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Mandatory Drug Testing

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NEWS
August 9, 1986 | JANET CLAYTON, Times Staff Writer
Mayor Tom Bradley, continuing his anti-drug theme as he campaigns for governor, said Friday that he would be willing to volunteer to be tested for drugs, although he opposes mandatory drug tests for all government employees. "I have no objection to taking the drug test, but I don't think I should impose that on every member of my Administration," Bradley said at a press conference. "I think it's an intrusion on civil rights and civil liberties of people."
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ENTERTAINMENT
July 1, 2003 | Tony Perry, Times Staff Writer
Larry Tannahill was an unlikely rebel. A farmer, husband and father of two boys, he had spent his entire life in his hometown of Lockney, Texas, without challenging the values of a farming community where cotton and high school football are royalty. But when the local school board adopted mandatory drug testing for students in 2000, Tannahill balked. He believed that the board had violated his rights as a parent and was forcing him, in effect, to tell his sons that he suspected them of drug use.
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CALIFORNIA | LOCAL
September 12, 1990 | RICHARD SIMON, TIMES STAFF WRITER
Mandatory drug testing for all 8,000 sworn peace officers in the Los Angeles County Sheriff's Department was approved Tuesday by the Board of Supervisors. Sheriff Sherman Block supported the move, saying, "Drug abuse has now become so pervasive in our society that it is essential that we send a message to the community that those men and women they have entrusted with their safety are absolutely drug free." The sheriff said there is no drug abuse problem within the department.
NEWS
March 20, 2002 | DAVID G. SAVAGE, TIMES STAFF WRITER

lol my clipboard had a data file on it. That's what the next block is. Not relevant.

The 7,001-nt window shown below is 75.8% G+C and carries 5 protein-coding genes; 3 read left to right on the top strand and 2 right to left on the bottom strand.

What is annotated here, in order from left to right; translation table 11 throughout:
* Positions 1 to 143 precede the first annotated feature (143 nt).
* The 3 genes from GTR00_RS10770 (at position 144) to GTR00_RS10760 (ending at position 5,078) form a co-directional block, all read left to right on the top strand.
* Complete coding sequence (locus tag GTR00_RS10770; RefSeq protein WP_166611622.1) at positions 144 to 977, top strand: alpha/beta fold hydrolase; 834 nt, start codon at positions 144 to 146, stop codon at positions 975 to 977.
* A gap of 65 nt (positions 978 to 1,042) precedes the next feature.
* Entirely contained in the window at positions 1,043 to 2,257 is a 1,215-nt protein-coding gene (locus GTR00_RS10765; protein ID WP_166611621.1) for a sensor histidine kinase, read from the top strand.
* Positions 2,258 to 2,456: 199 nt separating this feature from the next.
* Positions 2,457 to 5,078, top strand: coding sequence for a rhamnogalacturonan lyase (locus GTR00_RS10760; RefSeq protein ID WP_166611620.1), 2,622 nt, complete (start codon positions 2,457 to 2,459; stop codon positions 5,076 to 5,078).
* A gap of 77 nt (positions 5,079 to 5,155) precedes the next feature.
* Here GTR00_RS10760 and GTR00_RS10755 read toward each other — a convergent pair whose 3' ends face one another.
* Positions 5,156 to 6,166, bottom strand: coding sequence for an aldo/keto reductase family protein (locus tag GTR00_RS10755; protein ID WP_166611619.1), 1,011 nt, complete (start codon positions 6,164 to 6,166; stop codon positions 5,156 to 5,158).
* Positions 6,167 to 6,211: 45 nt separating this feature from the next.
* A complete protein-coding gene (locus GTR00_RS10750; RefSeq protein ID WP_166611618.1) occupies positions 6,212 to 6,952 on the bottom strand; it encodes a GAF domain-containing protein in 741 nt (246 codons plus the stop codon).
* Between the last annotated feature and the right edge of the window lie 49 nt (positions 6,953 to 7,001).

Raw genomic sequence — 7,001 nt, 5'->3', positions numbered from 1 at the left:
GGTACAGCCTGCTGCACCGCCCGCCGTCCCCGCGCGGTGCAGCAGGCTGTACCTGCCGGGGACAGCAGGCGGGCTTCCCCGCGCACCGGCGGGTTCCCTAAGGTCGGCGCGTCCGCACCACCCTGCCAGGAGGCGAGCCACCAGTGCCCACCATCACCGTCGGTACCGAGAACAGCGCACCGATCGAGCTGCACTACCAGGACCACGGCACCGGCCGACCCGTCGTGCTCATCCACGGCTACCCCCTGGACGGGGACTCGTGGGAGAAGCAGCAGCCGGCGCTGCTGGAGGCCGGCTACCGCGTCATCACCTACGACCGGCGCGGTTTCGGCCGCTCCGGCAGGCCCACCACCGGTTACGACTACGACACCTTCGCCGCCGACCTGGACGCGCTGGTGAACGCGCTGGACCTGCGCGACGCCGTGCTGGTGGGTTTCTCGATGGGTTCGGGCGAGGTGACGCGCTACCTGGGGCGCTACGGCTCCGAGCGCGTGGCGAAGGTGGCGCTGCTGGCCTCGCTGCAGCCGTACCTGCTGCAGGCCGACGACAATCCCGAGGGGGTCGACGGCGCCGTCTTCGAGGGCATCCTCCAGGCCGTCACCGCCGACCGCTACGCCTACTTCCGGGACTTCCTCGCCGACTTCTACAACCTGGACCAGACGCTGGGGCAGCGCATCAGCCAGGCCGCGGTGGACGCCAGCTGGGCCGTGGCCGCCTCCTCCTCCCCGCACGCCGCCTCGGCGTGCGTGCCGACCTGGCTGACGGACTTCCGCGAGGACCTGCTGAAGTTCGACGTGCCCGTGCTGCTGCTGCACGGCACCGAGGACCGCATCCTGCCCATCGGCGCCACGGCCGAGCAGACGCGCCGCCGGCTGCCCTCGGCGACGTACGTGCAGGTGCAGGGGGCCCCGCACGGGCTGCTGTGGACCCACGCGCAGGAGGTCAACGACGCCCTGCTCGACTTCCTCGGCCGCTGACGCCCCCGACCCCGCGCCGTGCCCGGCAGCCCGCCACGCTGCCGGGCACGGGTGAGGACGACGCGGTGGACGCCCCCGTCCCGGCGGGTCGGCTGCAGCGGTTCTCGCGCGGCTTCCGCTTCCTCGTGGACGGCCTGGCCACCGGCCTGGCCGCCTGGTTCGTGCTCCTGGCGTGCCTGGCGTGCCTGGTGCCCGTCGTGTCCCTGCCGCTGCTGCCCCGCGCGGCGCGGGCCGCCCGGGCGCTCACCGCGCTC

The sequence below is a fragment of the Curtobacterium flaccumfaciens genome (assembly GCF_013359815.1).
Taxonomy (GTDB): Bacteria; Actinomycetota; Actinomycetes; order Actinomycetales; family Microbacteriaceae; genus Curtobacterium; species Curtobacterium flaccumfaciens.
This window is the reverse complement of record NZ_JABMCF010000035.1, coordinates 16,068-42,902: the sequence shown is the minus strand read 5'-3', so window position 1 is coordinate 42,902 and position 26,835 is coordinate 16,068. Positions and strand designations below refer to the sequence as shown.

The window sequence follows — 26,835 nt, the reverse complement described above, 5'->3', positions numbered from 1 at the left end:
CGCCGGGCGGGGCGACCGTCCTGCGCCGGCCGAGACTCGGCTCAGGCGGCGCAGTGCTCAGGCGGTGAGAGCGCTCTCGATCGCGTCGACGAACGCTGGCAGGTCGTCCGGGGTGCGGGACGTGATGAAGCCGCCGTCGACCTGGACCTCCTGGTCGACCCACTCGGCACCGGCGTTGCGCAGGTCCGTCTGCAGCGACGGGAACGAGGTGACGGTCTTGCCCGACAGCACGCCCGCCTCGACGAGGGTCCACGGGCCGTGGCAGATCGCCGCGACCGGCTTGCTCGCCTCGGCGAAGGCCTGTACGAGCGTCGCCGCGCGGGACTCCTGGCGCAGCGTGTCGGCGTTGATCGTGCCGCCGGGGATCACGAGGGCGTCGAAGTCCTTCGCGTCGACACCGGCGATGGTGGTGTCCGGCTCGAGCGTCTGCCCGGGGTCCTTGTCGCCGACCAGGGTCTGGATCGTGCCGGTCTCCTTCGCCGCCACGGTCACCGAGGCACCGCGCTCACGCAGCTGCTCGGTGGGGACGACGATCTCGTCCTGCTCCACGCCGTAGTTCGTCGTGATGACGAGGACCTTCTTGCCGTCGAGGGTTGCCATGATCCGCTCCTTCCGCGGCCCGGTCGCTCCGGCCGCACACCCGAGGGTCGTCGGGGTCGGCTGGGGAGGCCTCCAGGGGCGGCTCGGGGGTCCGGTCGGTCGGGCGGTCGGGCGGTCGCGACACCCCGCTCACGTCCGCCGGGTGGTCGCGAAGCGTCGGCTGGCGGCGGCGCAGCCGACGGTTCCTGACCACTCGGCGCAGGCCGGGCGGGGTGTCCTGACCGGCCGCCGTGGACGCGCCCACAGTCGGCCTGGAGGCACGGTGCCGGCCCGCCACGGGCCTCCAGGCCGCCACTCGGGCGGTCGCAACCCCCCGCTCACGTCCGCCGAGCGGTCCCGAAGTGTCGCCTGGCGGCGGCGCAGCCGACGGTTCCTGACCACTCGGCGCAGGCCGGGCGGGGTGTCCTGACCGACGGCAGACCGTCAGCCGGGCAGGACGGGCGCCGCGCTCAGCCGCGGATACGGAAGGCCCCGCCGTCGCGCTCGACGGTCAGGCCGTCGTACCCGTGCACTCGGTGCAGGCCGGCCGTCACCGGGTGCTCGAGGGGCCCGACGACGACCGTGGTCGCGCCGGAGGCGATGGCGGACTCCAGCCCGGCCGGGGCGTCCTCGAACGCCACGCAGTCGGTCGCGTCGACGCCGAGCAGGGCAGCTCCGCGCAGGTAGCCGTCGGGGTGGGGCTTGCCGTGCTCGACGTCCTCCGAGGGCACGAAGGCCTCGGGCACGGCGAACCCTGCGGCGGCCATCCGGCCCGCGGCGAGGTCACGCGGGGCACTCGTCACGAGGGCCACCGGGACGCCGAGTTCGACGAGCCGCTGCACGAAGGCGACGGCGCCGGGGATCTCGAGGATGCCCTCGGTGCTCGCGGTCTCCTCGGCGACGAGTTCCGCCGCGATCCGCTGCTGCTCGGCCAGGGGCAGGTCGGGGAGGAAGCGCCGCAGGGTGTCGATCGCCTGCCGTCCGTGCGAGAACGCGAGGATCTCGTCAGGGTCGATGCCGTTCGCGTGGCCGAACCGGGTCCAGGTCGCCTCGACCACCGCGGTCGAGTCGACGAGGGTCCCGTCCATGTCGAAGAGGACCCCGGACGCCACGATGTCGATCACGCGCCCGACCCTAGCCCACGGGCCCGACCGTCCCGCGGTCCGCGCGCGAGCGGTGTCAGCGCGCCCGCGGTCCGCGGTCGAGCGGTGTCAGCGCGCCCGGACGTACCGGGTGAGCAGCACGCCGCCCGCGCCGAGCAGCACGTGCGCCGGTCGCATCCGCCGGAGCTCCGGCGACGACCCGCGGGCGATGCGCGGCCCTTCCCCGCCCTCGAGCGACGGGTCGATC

With drug use on the rise again, the Supreme Court justices strongly hinted Tuesday they are likely to uphold mandatory drug testing for most or all high school students. During a sharp back-and-forth argument, several conservative justices said they, like most parents, want to keep "the druggies" out of their local schools. Apparently agreeing, Justice Stephen G. Breyer compared drug testing to metal detectors at school doors--a new but necessary means of keeping schools safe.
NEWS
April 27, 1988 | RONALD J. OSTROW, Times Staff Writer
Atty. Gen. Edwin Meese III, signaling the Administration's increasing frustration over its inability to solve the drug crisis by keeping illicit narcotics out of the country, Tuesday proposed mandatory drug testing for all who are arrested for any crime. "I would like to see the day where every person arrested is subjected to a urine test," Meese told the police policy board of the U.S. Conference of Mayors.
SPORTS
May 9, 1985 | From Staff and Wire Reports
The head of the Major League Players Assn. said Wednesday that the issue of mandatory drug testing for major league baseball players could be reconsidered under an existing agreement. Donald Fehr, acting executive director of the baseball players' union, said that if Commissioner Peter Ueberroth wants major league players to join the testing program, he and the owners should ask that the issue be reconsidered under terms of a drug agreement reached last year.
SPORTS
August 22, 1985 | Associated Press
Baseball Commissioner Peter Ueberroth hopes to implement mandatory drug-testing in the winter leagues in Latin American countries, the New York Times reported. "I'm going to go outside the United States and Canada, into the winter leagues," Ueberroth said in a story in today's editions of the newspaper. "There are places where players play where people look the other way. "I don't know how much leverage I'll have. I'm running into resistance.
CALIFORNIA | LOCAL
April 3, 1987 | ARMANDO ACUNA, Times Staff Writer
About 60 mayors, police chiefs and other government officials began a two-day conference Thursday in San Diego on the subject of "Winning the War on Drugs: What Cities Must Do." Sponsored by the U.S. Conference of Mayors, the seminar at the U.S. Grant Hotel is intended to update officials on the funding that local governments can expect to receive from the new Anti-Drug Abuse Act of 1986. Aside from hearing about the financing intricacies of the new law, the officials--including some from U.S.
SPORTS
January 31, 1985 | Mike Littwin
Almost everyone agrees that drug abuse is a critical problem in American society today. Maybe there's a solution. Why not have mandatory drug tests for everyone ? Let's clean this thing up once and for all. Throw all the offenders in jail or in drug rehab centers or maybe just kick 'em out of the country. Isn't it time to stop pussy-footing around on this issue? OK. Maybe that's not the answer.